Now, Hank can fight AIG management as much as he wants.  (One, two, three.)  My opinion is that poor Martin Sullivan is not capable of managing such a large enterprise, and that it would be better if AIG were broken up.  (Okay, ILFC, see if you can survive on your own.)  Create a US life company, an international life company, a US P/C insurer, one for the foreign P/C business, and one more company to hold everything else.

Hank can complain, but the problems are bigger than the current management team, or Hank, can deal with.  AIG needs to shrink– reduce leverage, focus on underwriting profitability, exit unprofitable lines, as AIG did back in the 80s.  Give up market share, shed employees, become more profitable.  Essentially, they need to undo a lot of what Hank did.  The synergies of the combined enterprise are small, so break up AIG and let new managers focus more intensely on their less diverse enterprises.


  • James M Drake, Jr says:

    I am a casualty of Greenberg and his 15% mantra. I started in the financial service business in 1983 with the Franklin Companies ( subsidiary of American Brands) eventually bought by American General then ultimately bought by the infamous AIG. I was part of the inner circle. My last position was a charter board member of the field advisory board. This board was chosen by a gentleman named Gary Reddick. At the current age of 56 and after building MY book of business for 25 years AIG in it’s infinite wisdom has stolen all my income from that book. If you’d like to know more let me know.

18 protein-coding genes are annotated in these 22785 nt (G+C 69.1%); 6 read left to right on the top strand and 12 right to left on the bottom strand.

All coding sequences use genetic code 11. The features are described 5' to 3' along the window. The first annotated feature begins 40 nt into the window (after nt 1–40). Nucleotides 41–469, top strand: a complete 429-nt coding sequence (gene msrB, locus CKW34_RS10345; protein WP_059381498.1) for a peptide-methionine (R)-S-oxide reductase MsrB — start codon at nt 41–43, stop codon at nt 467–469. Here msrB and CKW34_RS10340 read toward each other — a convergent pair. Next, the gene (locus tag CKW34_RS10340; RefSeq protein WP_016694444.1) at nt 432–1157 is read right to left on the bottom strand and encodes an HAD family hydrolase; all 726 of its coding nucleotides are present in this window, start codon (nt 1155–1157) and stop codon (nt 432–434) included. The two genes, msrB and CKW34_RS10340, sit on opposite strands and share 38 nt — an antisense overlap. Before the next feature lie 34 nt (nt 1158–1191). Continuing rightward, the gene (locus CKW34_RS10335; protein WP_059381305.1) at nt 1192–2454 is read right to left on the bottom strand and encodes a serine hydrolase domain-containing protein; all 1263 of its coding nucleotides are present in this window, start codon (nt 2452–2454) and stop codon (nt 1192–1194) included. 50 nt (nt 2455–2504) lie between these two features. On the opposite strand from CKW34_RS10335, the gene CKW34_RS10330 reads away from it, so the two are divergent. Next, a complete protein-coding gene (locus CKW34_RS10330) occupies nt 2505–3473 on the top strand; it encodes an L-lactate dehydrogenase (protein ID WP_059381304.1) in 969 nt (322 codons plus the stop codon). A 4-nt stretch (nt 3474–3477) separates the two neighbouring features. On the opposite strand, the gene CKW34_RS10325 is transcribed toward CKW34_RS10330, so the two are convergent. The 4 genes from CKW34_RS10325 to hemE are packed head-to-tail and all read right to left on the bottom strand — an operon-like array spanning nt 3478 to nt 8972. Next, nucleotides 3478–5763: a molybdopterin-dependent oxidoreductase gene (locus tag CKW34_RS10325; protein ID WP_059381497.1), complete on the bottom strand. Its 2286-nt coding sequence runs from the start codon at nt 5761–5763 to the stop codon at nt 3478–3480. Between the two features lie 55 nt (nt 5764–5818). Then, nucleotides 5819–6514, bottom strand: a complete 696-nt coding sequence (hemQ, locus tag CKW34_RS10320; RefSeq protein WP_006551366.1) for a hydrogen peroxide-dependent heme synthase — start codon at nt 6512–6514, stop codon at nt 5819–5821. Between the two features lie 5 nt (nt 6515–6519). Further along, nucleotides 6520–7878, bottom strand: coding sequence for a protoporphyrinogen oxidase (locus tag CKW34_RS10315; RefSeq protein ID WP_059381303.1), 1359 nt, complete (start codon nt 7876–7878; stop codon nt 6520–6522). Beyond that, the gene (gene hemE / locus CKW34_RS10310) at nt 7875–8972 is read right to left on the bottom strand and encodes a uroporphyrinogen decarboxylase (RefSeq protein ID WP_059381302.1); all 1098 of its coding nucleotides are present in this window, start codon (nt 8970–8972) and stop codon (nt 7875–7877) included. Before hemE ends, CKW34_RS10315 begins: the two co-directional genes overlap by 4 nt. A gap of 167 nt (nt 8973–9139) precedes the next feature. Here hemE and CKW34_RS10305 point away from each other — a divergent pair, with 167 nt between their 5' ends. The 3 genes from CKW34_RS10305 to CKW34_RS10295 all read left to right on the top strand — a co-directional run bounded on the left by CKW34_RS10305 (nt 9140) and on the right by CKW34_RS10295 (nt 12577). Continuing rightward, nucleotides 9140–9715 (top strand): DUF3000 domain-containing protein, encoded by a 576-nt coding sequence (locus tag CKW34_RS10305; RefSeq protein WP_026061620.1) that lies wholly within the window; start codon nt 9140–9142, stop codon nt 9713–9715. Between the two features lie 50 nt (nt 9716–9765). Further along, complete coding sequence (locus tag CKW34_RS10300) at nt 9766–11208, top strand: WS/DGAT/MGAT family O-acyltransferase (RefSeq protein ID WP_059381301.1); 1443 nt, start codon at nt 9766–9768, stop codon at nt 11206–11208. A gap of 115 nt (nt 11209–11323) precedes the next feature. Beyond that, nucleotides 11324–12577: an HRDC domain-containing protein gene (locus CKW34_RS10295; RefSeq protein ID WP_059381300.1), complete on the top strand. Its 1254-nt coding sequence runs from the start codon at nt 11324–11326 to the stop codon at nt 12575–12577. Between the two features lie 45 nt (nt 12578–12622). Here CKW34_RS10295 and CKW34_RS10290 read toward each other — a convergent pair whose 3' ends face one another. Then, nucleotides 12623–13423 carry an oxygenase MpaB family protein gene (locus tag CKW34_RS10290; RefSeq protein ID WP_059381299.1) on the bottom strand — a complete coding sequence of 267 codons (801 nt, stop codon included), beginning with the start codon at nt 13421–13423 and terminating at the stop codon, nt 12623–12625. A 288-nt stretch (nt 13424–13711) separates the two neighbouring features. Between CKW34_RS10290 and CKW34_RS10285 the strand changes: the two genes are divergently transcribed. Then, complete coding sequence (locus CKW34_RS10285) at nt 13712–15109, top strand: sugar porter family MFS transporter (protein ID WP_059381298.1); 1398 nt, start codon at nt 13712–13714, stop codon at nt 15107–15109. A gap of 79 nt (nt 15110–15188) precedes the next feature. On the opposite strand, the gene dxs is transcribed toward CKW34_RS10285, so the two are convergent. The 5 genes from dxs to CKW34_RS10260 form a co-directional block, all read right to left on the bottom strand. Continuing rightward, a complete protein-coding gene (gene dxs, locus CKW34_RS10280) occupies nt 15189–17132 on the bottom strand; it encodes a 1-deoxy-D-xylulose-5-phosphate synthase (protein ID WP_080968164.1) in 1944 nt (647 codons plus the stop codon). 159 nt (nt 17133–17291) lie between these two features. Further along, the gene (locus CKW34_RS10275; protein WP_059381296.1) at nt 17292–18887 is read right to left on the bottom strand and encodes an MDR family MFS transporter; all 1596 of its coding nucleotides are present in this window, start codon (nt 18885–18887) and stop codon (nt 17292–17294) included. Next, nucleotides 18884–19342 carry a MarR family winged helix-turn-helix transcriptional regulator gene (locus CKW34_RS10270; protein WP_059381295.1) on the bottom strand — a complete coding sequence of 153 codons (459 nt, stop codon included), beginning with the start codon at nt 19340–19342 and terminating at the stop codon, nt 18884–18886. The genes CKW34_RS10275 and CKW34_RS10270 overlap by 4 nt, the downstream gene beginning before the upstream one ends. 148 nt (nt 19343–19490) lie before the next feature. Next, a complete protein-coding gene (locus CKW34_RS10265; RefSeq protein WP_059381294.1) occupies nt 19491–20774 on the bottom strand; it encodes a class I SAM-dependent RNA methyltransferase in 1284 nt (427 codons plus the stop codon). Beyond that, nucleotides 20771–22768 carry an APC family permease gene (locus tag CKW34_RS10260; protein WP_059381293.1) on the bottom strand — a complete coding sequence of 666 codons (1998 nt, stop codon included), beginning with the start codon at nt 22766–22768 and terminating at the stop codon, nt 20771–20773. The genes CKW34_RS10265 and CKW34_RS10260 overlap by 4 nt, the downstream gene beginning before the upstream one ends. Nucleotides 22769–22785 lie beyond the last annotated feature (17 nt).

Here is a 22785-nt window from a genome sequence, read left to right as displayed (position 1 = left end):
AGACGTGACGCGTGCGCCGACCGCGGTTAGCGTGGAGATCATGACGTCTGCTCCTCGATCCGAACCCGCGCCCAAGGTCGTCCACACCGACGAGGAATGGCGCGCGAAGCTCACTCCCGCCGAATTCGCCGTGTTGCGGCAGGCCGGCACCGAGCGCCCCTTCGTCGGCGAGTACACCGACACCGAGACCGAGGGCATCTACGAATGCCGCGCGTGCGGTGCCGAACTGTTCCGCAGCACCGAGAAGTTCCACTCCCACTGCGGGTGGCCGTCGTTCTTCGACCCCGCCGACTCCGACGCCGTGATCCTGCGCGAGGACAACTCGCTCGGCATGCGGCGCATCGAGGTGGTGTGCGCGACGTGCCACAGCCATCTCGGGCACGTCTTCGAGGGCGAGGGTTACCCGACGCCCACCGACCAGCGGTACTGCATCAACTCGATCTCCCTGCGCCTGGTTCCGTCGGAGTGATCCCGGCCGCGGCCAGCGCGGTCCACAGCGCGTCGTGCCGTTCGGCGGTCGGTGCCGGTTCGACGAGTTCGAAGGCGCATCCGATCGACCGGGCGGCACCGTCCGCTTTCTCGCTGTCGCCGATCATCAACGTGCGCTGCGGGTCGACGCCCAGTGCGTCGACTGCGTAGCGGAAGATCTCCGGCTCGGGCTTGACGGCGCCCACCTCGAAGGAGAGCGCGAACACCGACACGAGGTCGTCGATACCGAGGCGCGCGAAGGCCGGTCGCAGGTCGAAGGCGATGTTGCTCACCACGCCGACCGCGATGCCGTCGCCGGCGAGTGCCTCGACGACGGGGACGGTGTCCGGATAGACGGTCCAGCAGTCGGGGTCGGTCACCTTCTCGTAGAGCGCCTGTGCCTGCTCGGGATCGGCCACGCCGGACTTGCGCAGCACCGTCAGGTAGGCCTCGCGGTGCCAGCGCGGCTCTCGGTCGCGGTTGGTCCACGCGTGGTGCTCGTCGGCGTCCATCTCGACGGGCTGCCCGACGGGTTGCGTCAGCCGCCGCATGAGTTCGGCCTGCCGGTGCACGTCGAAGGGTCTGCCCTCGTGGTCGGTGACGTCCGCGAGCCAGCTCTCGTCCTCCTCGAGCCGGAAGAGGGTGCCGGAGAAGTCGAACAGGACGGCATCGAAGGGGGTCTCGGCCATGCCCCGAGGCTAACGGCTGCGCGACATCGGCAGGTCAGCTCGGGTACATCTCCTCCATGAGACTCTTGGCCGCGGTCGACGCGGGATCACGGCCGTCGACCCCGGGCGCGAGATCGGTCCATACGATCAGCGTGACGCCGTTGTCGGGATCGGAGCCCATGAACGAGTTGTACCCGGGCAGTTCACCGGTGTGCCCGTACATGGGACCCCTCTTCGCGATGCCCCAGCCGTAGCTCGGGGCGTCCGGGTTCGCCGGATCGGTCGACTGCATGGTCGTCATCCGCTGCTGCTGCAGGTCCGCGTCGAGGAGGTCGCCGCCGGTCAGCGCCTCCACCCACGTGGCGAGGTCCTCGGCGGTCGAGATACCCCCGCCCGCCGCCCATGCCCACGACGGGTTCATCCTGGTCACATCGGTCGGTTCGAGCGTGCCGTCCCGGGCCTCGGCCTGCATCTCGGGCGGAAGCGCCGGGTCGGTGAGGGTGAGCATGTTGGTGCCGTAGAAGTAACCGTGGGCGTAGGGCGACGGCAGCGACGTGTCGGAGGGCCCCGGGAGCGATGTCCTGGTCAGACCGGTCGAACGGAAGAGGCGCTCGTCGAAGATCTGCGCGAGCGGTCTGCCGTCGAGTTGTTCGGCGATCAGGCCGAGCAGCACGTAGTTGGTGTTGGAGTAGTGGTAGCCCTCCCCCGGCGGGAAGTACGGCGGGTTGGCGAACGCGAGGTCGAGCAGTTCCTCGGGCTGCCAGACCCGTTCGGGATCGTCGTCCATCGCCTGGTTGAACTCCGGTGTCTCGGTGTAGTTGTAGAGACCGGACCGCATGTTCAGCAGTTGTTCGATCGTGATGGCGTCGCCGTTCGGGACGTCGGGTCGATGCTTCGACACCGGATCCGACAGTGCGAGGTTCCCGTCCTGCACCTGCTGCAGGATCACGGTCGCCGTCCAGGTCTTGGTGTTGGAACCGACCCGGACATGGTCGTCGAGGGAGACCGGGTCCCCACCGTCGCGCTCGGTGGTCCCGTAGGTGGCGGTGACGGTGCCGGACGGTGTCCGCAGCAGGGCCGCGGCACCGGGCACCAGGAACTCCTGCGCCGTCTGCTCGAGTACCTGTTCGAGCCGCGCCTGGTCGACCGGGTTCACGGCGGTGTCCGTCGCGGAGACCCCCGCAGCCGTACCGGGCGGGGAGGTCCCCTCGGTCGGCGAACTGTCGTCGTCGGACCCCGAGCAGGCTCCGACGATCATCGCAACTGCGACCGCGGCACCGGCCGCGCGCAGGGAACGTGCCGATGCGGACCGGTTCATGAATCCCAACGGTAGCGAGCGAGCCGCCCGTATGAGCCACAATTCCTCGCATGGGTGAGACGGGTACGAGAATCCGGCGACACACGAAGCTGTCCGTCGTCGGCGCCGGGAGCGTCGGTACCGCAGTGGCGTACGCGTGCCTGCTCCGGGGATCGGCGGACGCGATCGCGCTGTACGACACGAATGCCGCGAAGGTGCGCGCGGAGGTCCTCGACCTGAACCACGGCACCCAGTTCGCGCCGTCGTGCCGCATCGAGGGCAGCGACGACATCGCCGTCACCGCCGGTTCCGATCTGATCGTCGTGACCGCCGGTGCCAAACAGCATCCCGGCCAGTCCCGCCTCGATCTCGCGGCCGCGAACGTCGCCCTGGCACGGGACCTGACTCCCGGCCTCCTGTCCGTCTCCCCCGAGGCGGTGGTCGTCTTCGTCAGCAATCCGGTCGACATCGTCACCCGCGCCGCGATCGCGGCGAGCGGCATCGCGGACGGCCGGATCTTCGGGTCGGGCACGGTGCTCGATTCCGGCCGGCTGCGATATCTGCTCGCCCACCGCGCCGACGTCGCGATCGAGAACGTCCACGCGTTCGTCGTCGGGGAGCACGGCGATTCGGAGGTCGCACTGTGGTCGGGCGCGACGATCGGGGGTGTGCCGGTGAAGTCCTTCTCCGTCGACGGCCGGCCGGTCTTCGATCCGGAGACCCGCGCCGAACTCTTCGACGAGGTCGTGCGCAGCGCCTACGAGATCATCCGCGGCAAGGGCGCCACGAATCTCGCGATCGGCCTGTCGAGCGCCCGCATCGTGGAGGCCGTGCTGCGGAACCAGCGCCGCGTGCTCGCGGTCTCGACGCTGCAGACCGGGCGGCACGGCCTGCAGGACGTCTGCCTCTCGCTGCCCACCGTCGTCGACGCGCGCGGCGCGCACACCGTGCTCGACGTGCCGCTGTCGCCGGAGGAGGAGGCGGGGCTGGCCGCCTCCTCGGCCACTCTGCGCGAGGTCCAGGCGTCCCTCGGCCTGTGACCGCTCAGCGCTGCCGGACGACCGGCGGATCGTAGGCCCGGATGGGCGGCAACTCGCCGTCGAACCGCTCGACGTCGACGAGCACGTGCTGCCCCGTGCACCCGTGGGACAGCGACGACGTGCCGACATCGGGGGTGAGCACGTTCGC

• BamBam says:

    One could make many of the same points about Citigroup.

  • Frustrated says:

    Ah, now that I read this I am not too, too surprised at my horrific experience in trying to convert a very simple homeowner’s insurance policy to a landlord policy. I have literally spent hours trying to find somebody to talk to, instead I was tranferred from one to another by reps who sounded more frustrated than I was becoming. Finally,I reached someone wo promised to call me by the end of the week – 5/30. no call & now no more insurance with AIG. How does AIG treat claims, I wonder, if this great big firm cannot convert a simple homeowner’s insurance with a clean record. If this is a working examplke of how AIG handles its customers, how can it handle its finances? etc?